BUT! We’re forgetting the PROCESS if we think that way. 😀

The actual making of artwork provides me with three things:

1. When I draw or paint, I feel better. I feel calmer, happier. I’m doing something I like to do, which makes me a happier person, which makes my husband and the rest of my family, happier people.

2. When I draw or paint, I am solving problems and challenging myself, and there is satisfaction in that… humans love to learn!! A side benefit… these problem-solving skills I can take into the rest of my world, such as running the business or navigating a friendship.

3. When I draw or paint, I either have something I like at the end of it that I can share or something that goes into the scrap drawer to be painted over later… a physical piece of work.

You can see that the artwork itself is just one of the three things above, just 1/3 of the benefits! The other two things are arguably ways that you would encourage anyone to spend their time doing — doing something they love and learning new things.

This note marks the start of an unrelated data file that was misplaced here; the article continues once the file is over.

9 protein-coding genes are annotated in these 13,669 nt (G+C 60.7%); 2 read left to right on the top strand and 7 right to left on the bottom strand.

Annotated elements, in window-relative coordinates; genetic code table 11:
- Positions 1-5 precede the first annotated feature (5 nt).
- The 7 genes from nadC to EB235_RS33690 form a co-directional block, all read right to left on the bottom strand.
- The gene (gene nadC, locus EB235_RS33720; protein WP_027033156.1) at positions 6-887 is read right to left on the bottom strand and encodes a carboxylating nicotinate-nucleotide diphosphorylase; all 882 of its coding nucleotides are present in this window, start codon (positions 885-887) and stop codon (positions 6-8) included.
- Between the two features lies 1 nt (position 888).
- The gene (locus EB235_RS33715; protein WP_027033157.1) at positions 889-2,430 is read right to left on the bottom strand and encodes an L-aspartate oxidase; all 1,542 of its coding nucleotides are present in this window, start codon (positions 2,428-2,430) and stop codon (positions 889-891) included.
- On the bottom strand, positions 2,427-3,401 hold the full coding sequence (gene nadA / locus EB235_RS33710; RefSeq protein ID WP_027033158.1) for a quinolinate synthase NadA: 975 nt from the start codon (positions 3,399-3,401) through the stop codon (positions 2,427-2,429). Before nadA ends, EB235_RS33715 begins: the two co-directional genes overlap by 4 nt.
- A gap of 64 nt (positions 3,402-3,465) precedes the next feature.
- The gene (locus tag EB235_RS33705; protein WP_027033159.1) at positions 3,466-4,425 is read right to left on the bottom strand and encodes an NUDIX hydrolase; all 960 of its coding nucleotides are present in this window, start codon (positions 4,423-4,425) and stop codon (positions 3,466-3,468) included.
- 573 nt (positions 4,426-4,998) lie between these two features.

* * *

So that is what I mean when I say that making art is “ALL” that matters. It is something I love and it is the thing with which I choose to spend the bulk of my “learning” time. In other words, making artwork is my way of being in this world, interpreting it, trying to make sense of it.

Other people do it through sports or exercise, science, business, homemaking, cooking… we all have our things that we do that seem both frivolous at times (even cooking, does it matter in the grand scheme of things whether to use regular salt or sea salt?), but serve as the conduit through which we live our lives.